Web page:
My problem with palm rejection I’m right handed and my palm will either press on the icons at the bottom right corner, slide out the Windows notifications panel from right, and tap on palettes of drawing palettes. That’s why I like to have palettes in drawing apps on the left side and Windows taskbar at the top, but I still cannot stop the occasional slide-out notifications panel.
Apps that can accept pen input for drawing will have perfect palm rejection, meaning you can’t introduce stray strokes with your finger or palm even if you want to. The annoying thing is your palm activating some shortcut or some button on some palette.
These apps that I have tested have option for pen-only input (perfect palm rejection):
- Affinity Photo
- Clip Studio Paint
- Medibang Paint Pro
- Sketchable Plus
- Sketchbook Pro
Double finger tap to undo is not available with all app. This feature works with Krita and CSP. This feature does not work with Concepts for some reason.
The kickstand is strong but it’s not strong enough to hold its angle when your palm is resting on the screen while drawing.
When drawing on a tablet, I prefer to use a proper and better stand such as the Parblo PR100. I never draw on the tablet with the stand deployed like what you see in the photo above.
That’s the hinge.
The Huion ST200 stand is included so you don’t have to spend extra for a stand.
This is the lowest angle for the stand.
The back has a clean design with a shiny Huion logo. The rear camera is 8MP and the front camera is 5MP.
As an external display
It is possible to use the Huion tablet as an external display. You will have to install a free wireless display app using these steps outlined before the Huion tablet can be discovered as a wireless display.
It is not possible to use the Huion tablet as a wired external display though. This Huion tablet can output video signal through the USB-C port, but does not take in video signal from that port.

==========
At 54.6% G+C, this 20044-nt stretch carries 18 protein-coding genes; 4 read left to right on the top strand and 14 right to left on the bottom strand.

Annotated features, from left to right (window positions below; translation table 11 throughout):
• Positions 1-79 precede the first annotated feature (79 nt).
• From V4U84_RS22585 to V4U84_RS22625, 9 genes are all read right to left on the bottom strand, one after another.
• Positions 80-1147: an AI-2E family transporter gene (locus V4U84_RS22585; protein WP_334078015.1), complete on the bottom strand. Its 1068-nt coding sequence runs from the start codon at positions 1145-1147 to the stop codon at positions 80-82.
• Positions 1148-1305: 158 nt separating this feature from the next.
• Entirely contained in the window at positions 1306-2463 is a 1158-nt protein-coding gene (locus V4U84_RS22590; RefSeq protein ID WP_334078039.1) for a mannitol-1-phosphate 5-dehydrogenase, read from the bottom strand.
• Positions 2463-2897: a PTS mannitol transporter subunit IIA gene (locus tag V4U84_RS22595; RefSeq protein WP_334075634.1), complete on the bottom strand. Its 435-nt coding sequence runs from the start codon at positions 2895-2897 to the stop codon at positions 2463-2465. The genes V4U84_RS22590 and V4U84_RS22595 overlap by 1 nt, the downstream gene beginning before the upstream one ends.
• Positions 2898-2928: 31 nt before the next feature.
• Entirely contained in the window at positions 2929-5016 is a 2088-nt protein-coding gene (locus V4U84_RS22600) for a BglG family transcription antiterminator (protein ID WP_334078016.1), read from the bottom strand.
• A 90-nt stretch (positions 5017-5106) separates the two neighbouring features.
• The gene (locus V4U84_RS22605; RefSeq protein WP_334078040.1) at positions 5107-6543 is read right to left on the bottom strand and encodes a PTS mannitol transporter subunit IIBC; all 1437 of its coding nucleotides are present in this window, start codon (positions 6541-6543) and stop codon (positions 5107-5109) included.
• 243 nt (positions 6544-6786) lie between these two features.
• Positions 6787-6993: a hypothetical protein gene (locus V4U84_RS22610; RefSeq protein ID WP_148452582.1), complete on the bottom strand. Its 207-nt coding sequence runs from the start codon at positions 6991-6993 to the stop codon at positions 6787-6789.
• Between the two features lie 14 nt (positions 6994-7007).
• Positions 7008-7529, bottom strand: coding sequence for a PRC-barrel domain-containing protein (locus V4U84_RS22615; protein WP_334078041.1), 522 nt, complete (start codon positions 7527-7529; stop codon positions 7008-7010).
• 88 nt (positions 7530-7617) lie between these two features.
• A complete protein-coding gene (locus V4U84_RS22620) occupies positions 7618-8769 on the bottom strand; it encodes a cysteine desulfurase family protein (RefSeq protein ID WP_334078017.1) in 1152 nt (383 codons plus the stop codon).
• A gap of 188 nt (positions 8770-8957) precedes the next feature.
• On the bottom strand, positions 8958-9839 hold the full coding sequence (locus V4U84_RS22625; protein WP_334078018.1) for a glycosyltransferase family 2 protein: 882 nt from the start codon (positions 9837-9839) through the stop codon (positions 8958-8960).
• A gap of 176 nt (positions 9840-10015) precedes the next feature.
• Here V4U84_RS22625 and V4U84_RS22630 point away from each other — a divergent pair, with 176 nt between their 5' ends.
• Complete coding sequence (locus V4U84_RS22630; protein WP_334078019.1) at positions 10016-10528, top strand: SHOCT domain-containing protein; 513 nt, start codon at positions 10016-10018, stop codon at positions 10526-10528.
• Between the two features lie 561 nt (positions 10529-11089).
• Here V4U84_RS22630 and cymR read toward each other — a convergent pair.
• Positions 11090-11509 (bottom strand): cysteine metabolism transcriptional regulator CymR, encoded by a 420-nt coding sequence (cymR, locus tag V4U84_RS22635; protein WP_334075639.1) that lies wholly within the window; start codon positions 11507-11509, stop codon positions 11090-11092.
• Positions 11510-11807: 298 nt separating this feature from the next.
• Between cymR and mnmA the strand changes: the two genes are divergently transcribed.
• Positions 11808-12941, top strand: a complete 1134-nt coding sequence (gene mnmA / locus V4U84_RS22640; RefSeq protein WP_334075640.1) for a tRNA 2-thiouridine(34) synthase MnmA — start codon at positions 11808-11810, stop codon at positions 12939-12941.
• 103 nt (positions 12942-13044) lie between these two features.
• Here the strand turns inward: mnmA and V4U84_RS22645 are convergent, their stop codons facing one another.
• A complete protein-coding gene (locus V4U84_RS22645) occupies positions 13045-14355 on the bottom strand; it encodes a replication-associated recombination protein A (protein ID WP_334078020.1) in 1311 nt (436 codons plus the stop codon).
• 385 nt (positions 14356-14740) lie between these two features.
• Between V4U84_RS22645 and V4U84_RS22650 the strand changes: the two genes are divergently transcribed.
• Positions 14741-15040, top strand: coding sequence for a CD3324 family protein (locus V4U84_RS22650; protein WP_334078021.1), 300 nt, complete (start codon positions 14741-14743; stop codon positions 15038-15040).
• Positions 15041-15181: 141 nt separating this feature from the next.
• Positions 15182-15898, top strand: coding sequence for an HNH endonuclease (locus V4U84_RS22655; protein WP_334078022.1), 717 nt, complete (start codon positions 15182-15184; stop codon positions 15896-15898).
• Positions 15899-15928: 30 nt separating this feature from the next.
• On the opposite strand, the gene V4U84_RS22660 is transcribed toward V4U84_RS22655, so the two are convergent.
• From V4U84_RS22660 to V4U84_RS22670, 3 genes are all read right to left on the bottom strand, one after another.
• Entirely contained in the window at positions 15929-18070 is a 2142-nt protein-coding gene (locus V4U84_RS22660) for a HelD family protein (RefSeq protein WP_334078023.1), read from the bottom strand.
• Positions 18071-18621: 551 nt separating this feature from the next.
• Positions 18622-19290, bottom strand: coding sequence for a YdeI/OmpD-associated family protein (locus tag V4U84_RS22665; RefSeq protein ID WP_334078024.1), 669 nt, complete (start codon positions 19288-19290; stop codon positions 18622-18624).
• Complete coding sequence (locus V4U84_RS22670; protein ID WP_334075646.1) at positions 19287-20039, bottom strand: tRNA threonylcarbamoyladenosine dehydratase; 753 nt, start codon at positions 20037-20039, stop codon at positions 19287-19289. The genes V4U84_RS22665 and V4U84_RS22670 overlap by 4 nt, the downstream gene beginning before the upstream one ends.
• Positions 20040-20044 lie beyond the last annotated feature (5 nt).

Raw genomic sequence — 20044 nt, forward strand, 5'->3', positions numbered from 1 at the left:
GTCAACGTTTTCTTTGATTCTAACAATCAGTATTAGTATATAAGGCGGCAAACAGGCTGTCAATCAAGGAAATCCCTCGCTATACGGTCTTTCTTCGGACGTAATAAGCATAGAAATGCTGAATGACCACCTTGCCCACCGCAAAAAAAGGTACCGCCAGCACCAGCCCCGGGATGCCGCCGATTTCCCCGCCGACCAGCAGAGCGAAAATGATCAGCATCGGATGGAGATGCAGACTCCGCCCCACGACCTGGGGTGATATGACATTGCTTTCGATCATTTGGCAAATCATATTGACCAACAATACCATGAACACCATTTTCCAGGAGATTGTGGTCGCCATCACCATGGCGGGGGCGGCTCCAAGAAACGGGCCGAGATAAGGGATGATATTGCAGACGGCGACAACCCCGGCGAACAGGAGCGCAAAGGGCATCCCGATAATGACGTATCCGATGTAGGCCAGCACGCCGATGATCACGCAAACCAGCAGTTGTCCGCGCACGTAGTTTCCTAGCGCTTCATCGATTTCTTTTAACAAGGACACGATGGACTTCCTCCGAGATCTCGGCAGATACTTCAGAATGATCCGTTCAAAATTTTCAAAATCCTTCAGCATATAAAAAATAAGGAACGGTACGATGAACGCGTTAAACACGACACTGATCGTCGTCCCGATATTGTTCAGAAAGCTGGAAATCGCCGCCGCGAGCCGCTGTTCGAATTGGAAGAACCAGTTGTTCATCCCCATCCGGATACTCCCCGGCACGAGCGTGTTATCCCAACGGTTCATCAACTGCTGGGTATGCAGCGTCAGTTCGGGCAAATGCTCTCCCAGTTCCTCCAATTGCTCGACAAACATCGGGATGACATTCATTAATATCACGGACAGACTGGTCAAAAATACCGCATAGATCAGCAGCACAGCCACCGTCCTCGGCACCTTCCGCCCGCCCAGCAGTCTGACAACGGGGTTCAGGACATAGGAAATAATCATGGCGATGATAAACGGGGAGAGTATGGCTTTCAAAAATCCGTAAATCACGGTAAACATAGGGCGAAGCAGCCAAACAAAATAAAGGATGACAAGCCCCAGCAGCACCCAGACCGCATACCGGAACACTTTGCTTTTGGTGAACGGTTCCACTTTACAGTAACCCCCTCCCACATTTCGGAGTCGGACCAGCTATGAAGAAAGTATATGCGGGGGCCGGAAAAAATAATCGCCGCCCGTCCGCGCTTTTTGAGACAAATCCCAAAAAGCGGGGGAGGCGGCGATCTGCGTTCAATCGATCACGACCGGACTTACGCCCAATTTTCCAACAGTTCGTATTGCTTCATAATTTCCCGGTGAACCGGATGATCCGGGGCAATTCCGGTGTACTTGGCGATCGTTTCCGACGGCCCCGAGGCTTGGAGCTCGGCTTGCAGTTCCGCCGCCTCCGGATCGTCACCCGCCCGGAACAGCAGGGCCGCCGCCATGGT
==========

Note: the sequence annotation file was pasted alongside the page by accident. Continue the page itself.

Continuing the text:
Next, press WinKey + K on your other computer, connect the Huion tablet as the external display.
You will get the full 1440P resolution with all scaling options available, but refresh rate is limited to 30Hz. Shown in the photo above is the magenta colour tint issue I had with my colour calibration. The laptop has proper calibration.
Bug: When using dual screen extended desktop mode, finger gestures will control the external display and not the Huion display.
The workaround is to go into Control Panel – Tablet PC Settings – Setup – Touch Input, then touch the touchscreen to let Windows know that the tablet is the touchscreen and not the external display.
This is the Huion PW550S Slim pen that features PenTech 3.0+. It supports tilt and 8192 levels of pressure sensitivity. The pen is not powered by battery so no charging is required.
There are two customisable side buttons but no eraser button at the back. The pen tip installed is the felt nib but you can swap it out with the plastic nibs that are also included. The pen tip is considered firm with minimal to no movement. Nice.
The slide-out pen case is made with metal and has a matte textured surface. The top cap can be removed to reveal 3 plastic and 3 felt nibs.
The pre-installed driver I’ve tested is v188.8.131.52.
The driver doesn’t have many features since there are no physical shortcuts on this tablet.
The touchscreen can be disabled here.
There’s the Windows Ink feature which you may have to toggle on or off for troubleshooting if pressure sensitivity is not working as expected.
The pressure curve can be adjusted by moving three control points.
Mapping can be left as default. If there’s misalignment with the pen tip, you can calibrate the display and pen.